The following night is just as difficult, what with garage rocker Dan Melchior at Ortlieb’s with Rubber and Honey Radar, a Monthly Fund-organized benefit for Philadelphia Tenant’s Union at Jerry’s on Front, and over at Everybody Hits a doozy of an electronic show with Container, Axine M, Eel Tank, and OOLOI.
Closing out the weekend there’s only one place to be: the Devil Master record release show at PhilaMOCA. Not only has Devil Master put out the best metal album of the year – and it’s only March! – but they’ve assembled a fantastic lineup for their release with Haldol, Public Acid, The Ire, and Sadist. As I’m sure you know from being loyal Skeleton Key readers, The Ire is one of my favorite new local bands. Their demo tape, which came out a month or so ago, is some absolutely perfect dark post-punk and I’d be lining up outside an hour ahead of time if this was just them and Devil Master. Add in all those other bands and you have yourself an incredible show.
That next week is all about rock n’ roll. I mean, more so than usual. On Wednesday go to JB’s for “Philadelphia’s perennial champions of cult rock anonymity” The Tough Shits’ record release / welcome home from South By Southwest show with Joe Jack Talcum from The Dead Milkmen opening up.
Tuareg guitar great Bombino is coming to town on Thursday and playing upstairs at World Cafe Live with Dead Messengers. I know that whole Tuareg rock thing is blowing up these days, what with Bombino, Mdou Moctar and Tinariwen and a ton of others, but also that’s really not a bad thing. These bands offer a fresh look at something everybody thinks they know inside and out and that’s as awesome as it is necessary.
On Saturday at Underground Arts there’s a show put together by us! That’s right, The Key books shows sometimes. This will be the release show for the funky indie band Lizdelise, whose album Holy Matrimony came out last month. Opening up will be Key favorites Strawberry Runners and snake boy gang.
The final show of the week is a special one: YoshimiO from The Boredoms is playing at Johnny Brenda’s in Yunohana Variations, a three piece that includes him and Susie Ibarra on drums and Robert Aiki Aubrey Lowe – AKA Lichens from the math rock band 90 Day Men – on various electronics. The description of the band uses the phrase “ecstatic maximalism” and I think that’s really the best way to look at things. There’s a lot going on here, especially with two percussionists, and I can’t imagine this show will be anything but a delight for the eyes and ears.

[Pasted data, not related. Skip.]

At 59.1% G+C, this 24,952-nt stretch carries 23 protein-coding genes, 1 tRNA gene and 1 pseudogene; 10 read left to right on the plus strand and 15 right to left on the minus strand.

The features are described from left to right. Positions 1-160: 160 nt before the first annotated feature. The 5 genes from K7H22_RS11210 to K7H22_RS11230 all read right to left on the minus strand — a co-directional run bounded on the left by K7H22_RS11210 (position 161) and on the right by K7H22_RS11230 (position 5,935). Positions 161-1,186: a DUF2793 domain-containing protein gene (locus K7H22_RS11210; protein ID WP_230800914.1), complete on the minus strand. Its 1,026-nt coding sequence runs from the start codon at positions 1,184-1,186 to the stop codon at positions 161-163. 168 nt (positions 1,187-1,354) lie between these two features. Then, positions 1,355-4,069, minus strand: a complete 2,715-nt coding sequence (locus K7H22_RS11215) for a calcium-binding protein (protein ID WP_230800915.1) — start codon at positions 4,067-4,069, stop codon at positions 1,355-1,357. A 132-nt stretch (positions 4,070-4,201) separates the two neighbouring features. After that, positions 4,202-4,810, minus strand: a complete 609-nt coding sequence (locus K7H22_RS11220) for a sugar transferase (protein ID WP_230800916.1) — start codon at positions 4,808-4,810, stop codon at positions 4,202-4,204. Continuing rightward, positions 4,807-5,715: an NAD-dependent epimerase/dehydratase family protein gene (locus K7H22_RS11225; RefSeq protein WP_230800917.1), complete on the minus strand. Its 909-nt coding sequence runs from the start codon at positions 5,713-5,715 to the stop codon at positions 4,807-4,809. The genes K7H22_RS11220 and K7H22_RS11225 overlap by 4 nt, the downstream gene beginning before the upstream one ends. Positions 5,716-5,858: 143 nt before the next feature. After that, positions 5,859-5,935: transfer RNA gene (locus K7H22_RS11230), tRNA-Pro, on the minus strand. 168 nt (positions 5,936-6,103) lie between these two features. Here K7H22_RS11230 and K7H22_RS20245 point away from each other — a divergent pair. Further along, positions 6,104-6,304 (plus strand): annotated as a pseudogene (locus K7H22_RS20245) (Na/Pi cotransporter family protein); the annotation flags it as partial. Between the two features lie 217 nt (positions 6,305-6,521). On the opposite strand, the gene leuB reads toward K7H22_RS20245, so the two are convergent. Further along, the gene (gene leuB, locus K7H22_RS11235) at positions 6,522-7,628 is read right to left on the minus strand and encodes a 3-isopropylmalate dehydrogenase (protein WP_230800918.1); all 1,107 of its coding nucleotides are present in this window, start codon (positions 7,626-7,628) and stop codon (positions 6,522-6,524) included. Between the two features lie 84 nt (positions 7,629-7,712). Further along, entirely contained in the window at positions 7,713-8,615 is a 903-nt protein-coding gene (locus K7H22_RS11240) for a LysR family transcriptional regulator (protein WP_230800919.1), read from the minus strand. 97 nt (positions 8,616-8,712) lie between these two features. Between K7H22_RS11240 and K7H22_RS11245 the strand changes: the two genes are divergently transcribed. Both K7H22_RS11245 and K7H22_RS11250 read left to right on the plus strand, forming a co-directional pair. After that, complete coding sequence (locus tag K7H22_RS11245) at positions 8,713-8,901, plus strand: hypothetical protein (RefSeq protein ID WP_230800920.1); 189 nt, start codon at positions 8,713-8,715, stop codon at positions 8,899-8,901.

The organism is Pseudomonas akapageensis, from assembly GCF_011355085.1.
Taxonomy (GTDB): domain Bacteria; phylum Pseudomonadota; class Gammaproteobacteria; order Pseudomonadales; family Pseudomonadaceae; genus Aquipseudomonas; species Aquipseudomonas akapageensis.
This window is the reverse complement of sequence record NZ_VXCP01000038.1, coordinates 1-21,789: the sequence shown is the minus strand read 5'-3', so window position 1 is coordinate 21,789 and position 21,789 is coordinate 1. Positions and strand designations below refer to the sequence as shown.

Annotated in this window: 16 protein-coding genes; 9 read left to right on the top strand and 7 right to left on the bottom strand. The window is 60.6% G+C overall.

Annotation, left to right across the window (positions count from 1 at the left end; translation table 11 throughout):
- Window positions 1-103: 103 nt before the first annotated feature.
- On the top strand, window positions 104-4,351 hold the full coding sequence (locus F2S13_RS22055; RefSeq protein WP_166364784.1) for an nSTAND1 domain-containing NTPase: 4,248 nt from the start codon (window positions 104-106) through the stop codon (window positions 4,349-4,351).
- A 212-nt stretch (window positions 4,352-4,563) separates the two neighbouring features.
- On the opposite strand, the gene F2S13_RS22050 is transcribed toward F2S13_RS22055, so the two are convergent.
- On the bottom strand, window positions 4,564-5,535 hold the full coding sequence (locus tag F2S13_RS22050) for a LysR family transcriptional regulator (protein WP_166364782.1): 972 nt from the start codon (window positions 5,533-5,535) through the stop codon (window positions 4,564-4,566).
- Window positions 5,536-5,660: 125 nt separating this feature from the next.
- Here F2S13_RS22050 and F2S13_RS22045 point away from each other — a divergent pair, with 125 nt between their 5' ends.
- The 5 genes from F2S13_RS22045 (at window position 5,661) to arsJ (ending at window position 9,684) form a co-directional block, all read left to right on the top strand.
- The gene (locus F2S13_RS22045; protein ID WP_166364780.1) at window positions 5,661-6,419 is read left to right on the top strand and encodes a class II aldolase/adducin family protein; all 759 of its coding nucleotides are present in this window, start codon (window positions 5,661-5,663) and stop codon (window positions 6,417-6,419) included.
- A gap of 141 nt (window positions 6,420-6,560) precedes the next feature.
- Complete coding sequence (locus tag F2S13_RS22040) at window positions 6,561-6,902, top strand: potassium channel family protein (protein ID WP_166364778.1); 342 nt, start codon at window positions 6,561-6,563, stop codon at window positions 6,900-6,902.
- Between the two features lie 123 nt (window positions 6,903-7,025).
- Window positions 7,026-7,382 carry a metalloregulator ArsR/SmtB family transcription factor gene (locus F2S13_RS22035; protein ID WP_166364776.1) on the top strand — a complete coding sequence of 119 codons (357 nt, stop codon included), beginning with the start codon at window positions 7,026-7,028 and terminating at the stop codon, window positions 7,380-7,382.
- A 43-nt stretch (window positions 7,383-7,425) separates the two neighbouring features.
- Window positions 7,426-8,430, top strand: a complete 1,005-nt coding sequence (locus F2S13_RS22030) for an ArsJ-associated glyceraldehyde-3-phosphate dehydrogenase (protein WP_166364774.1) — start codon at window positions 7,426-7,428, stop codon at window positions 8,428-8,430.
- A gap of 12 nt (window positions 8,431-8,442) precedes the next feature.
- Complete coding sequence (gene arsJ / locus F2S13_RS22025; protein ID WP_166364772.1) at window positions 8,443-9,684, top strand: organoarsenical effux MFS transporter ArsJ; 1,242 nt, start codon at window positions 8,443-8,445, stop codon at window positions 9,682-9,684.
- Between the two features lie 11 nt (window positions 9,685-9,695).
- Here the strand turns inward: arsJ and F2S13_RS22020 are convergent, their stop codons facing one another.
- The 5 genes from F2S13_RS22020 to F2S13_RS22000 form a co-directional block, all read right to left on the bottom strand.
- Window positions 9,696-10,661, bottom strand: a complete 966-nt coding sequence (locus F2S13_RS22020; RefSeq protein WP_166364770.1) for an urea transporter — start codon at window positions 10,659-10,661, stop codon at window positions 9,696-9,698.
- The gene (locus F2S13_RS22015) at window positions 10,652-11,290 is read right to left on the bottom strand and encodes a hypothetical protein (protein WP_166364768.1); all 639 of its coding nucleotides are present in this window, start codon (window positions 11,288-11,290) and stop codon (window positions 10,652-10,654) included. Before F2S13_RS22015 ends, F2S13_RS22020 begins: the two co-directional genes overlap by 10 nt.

March may have come in like a lion but it’s certainly not going out like a lamb. The last few days of the month are jam-packed. On Wednesday the 27th there are two really fantastic jazz/avant-garde shows: at the Kimmel Center is the March concert of the Dan Blacksberg and Yosef Goldman residency and over at the Institute for Contemporary Art is Amirtha Kidambi & Elder Ones, a free jazz synth, bass, drums, and soprano sax quartet out of NYC. The ICA show is part of the Tony Conrad retrospective that is running through August, which makes it even cooler. I don’t think you can go to both but that doesn’t mean that I’m not going to try!
That Thursday Ars Nova is presenting the Mike Baggetta, Stephen Hodges, and Mike Watt trio. You probably recognize that last name but while Watt was in The Minutemen and fIREHOSE there’s so much more than that going on here. The band, led by Baggetta’s electric playing, hangs out somewhere in-between jazz improv and surfy rock n’ roll. Their new album, Wall of Flowers, is coming out this month on Big Ego.
If you haven’t done so already, you should make it a point to stop by Last Drop coffee shop in Center City to see the artwork of Jim Shomo from the bands Dark Thoughts, The Holidays, and a bunch more. While his art has adorned lots and lots of flyers for the past few years, it’s really a treat to see his work all in one place. The closing party will be Friday the 29th but don’t worry it’ll be over in time to get to whatever show you’re going to that evening.
Friday night at Ortlieb’s there might be a bunch of confused 30 somethings at the Spiral Stairs and Hamish Kilgour gig. Stairs was a founding member of Pavement – and started the comparatively underrated Preston School of Industry when that band first broke up in 1999 – but this is no nostalgia-driven cover band. Doris and the Daggers, Stairs’ new one, is fantastically catchy and clever mid-tempo indie rock and I’m really looking forward to seeing the band play those songs live. If you want Pavement covers, go see Stephen Malkmus next month. This will be better, especially since Hamish Kilgour from The Clean is opening! How can you go wrong?
The last day of the month features a ton of great gigs. I will probably be at Alash Ensemble at The Rotunda because Tuvan throat singing is actually amazing and should be witnessed as often as possible. That being said, the newly-formed Great Blue Heron, led by the Arkestra’s Mike Watson on bass clarinet, is playing down at Bartram’s Garden. As per usual, Philadelphia, you can’t go wrong. I’ll see you at the show!